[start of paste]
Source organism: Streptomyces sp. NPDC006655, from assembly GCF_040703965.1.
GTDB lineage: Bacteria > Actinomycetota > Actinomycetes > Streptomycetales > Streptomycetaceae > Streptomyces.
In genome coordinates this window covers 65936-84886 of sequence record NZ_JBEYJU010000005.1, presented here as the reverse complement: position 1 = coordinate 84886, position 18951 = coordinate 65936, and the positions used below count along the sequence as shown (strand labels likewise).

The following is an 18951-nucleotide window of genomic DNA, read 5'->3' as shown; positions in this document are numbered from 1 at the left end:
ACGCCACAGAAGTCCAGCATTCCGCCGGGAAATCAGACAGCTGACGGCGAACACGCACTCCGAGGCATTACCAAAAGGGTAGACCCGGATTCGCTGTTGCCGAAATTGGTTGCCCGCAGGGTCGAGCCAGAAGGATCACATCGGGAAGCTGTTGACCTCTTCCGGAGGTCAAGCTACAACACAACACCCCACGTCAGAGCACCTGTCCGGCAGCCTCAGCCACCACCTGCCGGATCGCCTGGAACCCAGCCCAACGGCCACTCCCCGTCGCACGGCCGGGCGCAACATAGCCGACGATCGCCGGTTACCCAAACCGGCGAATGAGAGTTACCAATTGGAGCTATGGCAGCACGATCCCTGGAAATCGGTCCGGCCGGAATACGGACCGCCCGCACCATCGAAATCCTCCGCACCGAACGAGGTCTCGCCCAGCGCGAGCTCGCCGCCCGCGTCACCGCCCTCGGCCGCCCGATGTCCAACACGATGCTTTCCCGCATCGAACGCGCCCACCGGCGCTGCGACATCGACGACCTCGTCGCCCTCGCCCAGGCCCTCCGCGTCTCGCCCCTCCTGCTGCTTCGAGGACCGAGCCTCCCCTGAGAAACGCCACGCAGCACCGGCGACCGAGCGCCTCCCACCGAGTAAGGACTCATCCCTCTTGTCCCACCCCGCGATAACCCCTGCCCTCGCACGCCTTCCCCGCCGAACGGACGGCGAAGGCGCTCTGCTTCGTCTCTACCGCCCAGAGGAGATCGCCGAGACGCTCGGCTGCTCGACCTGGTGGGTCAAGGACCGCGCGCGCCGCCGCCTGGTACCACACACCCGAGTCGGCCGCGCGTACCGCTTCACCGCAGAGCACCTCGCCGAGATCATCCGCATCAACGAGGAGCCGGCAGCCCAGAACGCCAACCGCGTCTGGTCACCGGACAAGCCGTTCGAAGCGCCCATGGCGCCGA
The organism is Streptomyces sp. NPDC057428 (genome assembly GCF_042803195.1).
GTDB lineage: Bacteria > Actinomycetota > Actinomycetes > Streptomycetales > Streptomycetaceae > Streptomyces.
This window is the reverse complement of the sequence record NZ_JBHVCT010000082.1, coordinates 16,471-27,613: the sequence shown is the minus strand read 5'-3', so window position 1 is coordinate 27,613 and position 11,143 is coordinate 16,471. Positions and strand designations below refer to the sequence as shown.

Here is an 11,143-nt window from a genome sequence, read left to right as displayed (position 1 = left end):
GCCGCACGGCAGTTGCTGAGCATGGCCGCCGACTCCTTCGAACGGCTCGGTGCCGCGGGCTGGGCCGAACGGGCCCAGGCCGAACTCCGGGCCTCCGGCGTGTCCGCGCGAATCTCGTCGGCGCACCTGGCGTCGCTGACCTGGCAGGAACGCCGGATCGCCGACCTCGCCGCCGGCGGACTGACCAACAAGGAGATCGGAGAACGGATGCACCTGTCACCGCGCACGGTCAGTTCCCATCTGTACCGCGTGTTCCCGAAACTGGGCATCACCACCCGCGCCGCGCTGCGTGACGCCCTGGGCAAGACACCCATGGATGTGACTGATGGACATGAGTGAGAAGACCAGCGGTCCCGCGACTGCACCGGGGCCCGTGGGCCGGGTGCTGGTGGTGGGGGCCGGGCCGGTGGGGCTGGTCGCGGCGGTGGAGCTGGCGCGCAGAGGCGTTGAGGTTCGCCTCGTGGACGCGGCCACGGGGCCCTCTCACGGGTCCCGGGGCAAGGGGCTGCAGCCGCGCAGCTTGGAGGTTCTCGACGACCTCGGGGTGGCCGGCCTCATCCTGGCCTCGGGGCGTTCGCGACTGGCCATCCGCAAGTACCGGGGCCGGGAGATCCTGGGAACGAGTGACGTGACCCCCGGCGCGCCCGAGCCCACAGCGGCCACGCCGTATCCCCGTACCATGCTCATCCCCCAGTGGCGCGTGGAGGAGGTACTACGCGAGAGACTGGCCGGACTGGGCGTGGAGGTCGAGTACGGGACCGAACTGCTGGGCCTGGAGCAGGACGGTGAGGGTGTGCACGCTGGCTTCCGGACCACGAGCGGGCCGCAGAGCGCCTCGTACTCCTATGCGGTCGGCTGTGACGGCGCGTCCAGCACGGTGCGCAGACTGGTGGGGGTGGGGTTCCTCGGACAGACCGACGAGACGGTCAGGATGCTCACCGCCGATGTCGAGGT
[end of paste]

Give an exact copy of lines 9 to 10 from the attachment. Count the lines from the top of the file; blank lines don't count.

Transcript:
Here is an 11,143-nt window from a genome sequence, read left to right as displayed (position 1 = left end):
GCCGCACGGCAGTTGCTGAGCATGGCCGCCGACTCCTTCGAACGGCTCGGTGCCGCGGGCTGGGCCGAACGGGCCCAGGCCGAACTCCGGGCCTCCGGCGTGTCCGCGCGAATCTCGTCGGCGCACCTGGCGTCGCTGACCTGGCAGGAACGCCGGATCGCCGACCTCGCCGCCGGCGGACTGACCAACAAGGAGATCGGAGAACGGATGCACCTGTCACCGCGCACGGTCAGTTCCCATCTGTACCGCGTGTTCCCGAAACTGGGCATCACCACCCGCGCCGCGCTGCGTGACGCCCTGGGCAAGACACCCATGGATGTGACTGATGGACATGAGTGAGAAGACCAGCGGTCCCGCGACTGCACCGGGGCCCGTGGGCCGGGTGCTGGTGGTGGGGGCCGGGCCGGTGGGGCTGGTCGCGGCGGTGGAGCTGGCGCGCAGAGGCGTTGAGGTTCGCCTCGTGGACGCGGCCACGGGGCCCTCTCACGGGTCCCGGGGCAAGGGGCTGCAGCCGCGCAGCTTGGAGGTTCTCGACGACCTCGGGGTGGCCGGCCTCATCCTGGCCTCGGGGCGTTCGCGACTGGCCATCCGCAAGTACCGGGGCCGGGAGATCCTGGGAACGAGTGACGTGACCCCCGGCGCGCCCGAGCCCACAGCGGCCACGCCGTATCCCCGTACCATGCTCATCCCCCAGTGGCGCGTGGAGGAGGTACTACGCGAGAGACTGGCCGGACTGGGCGTGGAGGTCGAGTACGGGACCGAACTGCTGGGCCTGGAGCAGGACGGTGAGGGTGTGCACGCTGGCTTCCGGACCACGAGCGGGCCGCAGAGCGCCTCGTACTCCTATGCGGTCGGCTGTGACGGCGCGTCCAGCACGGTGCGCAGACTGGTGGGGGTGGGGTTCCTCGGACAGACCGACGAGACGGTCAGGATGCTCACCGCCGATGTCGAGGT